A 76-Year-Old Man With Relapsed/Refractory Follicular Lymphoma - Episode 1
Perry Cook, MD, presents the case of a 76-year-old man with relapsed/refractory follicular lymphoma.
Perry Cook, MD: Hello, everyone. My name is Perry Cook. I’m a hematologist in the NYP [NewYork-Presbyterian] Brooklyn Methodist Hospital system, and the topic for today is follicular lymphoma. To make this more tangible, I thought we would start with a specific case of a patient with follicular lymphoma. The case I chose is a 76-year-old man who presented with nonspecific symptoms of about 4 to 6 months duration. He had increased fatigue, sudden GI [gastrointestinal] distress, and adenopathy. His past medical history is notable for hypertension, and he also has diabetes that is difficult to control; brittle diabetes. Ten years ago, he had a coronary artery bypass, but he’s been pain free from that point of view since the surgery. He lives by himself at a distance from any clinic; he’s 2 and a half hours away from my office. He lives upstate, in a rural area, and he comes down to the city for medical care. His physical examination is notable for multiple sites of adenopathy, and I can feel his spleen. His laboratory studies reveal a normal white blood cell count in differential, his granulocytes are just under 2000, his hemoglobin is just under 10 g/dL, his LDH [lactate dehydrogenase] is 150% of the normal range, and his platelet count is normal. His renal function is normal. His additional staging by CT reveals multiple sites of nonbulky adenopathy, bilateral axillary, cervical mediastinal, and retroperitoneal nodes. His staging continues with a bone marrow exam, which shows involvement. A lymph node biopsy reveals effacement of normal nodal architecture by lymphocytes, which are mature and present in a follicular pattern; 5% of them are large cells.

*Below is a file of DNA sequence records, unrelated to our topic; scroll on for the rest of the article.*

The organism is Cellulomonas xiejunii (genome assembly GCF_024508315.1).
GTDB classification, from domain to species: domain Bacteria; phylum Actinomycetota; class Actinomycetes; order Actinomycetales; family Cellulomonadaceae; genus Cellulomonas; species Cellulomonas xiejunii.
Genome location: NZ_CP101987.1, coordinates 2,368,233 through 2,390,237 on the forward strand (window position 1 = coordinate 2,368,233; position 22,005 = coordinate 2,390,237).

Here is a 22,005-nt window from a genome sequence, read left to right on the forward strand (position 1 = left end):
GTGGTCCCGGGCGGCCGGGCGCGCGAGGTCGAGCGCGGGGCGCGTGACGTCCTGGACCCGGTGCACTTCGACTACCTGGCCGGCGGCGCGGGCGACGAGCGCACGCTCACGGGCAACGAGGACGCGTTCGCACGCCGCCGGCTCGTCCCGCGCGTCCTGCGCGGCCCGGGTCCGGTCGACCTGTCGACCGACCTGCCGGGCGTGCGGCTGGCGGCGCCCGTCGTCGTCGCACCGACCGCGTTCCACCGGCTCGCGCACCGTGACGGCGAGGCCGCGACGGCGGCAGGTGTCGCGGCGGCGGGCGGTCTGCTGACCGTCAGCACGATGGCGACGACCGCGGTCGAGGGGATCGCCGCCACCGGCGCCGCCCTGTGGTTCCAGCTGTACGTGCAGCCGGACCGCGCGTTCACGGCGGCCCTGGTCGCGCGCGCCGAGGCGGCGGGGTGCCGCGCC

At this point, we can stage him by a FLIPI [Follicular Lymphoma International Prognostic Index] and by histology. His histology is REAL [Revised European-American Lymphoma] or WHO [World Health Organization] category 2. He has a moderate number of large lymphocytes. His FLIPI score is high because he’s over 60 years old. That’s 1 point. His LDH is elevated, that’s another point. His hemoglobin is decreased, so that’s a third point, and he has more than 3 sites of disease, so he has 4 points. He’s FLIPI high risk. He's symptomatic; he needs to be treated. He goes on to receive treatment with rituximab and bendamustine and achieves a complete remission. Following remission, he goes on to receive rituximab every 2 months. However, in the context of rituximab, he has evidence of progression of disease. What does that tell us about him? He had high-risk features at the start, and he’s one of the 25% of patients who progress within the first 2 years of starting therapy. This is a category of patients that has a guarded prognosis, and that we have to think carefully about what we give next. In his case, he has relapse, disease progression, he’s asymptomatic, and he’s observed for a period of time before he again declares himself symptomatic and needing additional therapy.
What is the time of relapse in this case? He relapsed 16 months from the time of initial therapy, while he was still receiving rituximab. This is a very worrisome finding for patients with follicular lymphoma. Those who relapse before the 24-month mark are very unlikely to achieve a meaningful response with additional chemoimmunotherapy. That’s why, in my opinion, retreating with bendamustine, with CVP [cyclophosphamide, vincristine, prednisone], or with CHOP [cyclophosphamide, doxorubicin, vincristine, prednisone], in combination with either obinutuzumab or rituximab, is unlikely to advance his case very much. [That is] why I would move on to an alternative therapy at this point.
How often do we see patients relapse before 24 months? The answer, unfortunately, is about a quarter of patients. That’s not enough that it affects the mean duration of first response, but it’s highly meaningful for these 25% of patients who progress early, because they’re very unlikely to achieve a significant benefit from additional chemoimmunotherapy. It’s important that we recognize this and move on to alternative therapies. If this patient were 50 years old instead of 76, or I guess at the time of progression 77 or 78, we could consider the possibility of an early CAR T [chimeric antigen receptor T-cell] intervention, or an early allogeneic transplant. But this patient, like most patients with follicular lymphoma, is older than the appropriate age for these more aggressive interventions.
This transcript has been edited for clarity.
Case: A 76-Year-Old Man With Relapsed/Refractory Follicular Lymphoma